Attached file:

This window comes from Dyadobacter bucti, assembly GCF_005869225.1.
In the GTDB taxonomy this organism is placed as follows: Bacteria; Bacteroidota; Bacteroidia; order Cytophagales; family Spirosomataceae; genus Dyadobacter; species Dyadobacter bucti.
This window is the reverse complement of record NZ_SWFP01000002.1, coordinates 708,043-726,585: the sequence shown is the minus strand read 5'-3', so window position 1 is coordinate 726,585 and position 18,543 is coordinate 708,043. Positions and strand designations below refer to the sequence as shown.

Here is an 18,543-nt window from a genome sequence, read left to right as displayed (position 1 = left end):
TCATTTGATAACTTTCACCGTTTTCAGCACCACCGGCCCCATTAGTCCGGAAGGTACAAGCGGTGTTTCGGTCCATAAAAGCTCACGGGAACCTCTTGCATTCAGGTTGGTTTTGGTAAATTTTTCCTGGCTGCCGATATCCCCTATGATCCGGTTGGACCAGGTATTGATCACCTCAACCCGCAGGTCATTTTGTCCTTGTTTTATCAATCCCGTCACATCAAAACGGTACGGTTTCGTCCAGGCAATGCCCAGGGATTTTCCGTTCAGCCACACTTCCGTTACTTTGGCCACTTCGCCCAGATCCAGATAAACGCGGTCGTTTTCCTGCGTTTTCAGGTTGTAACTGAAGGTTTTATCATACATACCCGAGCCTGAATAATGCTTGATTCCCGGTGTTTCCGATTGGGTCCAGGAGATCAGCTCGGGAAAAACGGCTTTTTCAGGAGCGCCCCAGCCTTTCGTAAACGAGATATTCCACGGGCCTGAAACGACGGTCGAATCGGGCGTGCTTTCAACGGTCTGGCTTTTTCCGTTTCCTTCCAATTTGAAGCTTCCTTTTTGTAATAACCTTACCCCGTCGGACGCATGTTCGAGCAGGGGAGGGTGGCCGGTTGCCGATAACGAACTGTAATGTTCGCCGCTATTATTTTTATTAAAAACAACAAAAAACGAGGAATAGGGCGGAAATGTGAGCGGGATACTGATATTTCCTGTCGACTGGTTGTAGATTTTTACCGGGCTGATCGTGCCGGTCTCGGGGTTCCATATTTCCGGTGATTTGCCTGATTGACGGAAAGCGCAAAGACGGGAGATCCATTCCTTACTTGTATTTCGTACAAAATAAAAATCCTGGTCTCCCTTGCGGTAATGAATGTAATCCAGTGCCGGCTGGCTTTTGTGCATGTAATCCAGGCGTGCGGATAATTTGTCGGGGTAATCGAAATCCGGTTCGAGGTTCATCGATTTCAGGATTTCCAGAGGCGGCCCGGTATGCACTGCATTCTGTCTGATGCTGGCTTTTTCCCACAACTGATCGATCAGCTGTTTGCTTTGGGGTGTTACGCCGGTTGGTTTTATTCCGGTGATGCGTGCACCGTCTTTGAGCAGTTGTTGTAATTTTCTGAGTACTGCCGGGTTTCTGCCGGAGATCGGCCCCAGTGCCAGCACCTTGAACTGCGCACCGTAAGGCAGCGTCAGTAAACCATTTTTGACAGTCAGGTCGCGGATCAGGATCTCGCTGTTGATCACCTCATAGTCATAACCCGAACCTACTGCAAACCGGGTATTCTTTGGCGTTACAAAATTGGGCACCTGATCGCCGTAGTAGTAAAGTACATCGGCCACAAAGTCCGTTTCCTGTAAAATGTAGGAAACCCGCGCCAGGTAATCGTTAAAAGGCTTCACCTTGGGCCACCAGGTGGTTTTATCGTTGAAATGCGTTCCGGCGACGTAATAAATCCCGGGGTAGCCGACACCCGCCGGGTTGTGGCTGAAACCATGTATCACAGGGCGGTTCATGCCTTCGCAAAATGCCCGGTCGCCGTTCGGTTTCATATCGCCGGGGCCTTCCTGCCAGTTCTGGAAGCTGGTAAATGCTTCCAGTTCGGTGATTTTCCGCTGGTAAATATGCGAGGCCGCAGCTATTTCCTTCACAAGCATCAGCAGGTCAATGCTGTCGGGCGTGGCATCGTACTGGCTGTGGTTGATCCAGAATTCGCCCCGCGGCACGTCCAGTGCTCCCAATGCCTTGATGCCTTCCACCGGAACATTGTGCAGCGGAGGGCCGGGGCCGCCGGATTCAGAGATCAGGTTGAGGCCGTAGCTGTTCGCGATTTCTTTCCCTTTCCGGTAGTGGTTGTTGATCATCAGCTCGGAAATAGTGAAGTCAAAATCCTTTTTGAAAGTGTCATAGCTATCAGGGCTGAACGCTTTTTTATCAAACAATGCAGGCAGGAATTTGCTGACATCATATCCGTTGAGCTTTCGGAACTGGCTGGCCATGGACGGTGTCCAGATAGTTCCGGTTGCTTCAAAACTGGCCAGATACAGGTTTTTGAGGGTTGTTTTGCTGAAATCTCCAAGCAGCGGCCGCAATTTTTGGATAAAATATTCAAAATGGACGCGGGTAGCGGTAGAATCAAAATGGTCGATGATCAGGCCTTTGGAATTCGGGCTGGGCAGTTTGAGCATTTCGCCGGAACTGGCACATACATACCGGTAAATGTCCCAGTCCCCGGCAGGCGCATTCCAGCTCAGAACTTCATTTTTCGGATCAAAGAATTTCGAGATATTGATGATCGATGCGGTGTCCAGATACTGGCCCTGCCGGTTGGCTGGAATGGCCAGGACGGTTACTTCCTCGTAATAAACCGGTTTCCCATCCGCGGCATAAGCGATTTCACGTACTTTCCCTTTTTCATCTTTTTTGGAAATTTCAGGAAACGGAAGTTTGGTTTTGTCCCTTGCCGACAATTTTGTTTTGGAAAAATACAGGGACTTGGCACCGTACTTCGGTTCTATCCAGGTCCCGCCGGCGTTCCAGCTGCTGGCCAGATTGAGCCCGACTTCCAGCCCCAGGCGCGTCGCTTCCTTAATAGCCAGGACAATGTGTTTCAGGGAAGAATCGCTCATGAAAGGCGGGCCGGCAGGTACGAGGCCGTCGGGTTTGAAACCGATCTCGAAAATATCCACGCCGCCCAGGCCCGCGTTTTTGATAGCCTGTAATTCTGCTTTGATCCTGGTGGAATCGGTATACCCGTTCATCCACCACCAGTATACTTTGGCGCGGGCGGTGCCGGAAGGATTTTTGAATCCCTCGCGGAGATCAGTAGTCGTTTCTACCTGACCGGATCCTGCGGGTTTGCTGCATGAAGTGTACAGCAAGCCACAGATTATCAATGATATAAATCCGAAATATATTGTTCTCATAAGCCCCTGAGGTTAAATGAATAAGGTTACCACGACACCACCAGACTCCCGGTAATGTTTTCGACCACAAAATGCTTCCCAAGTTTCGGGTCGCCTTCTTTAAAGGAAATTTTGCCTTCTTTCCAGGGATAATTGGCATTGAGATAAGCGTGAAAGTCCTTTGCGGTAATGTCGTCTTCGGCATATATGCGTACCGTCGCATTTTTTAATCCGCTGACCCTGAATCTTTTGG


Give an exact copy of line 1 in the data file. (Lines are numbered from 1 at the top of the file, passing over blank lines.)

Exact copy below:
This window comes from Dyadobacter bucti, assembly GCF_005869225.1.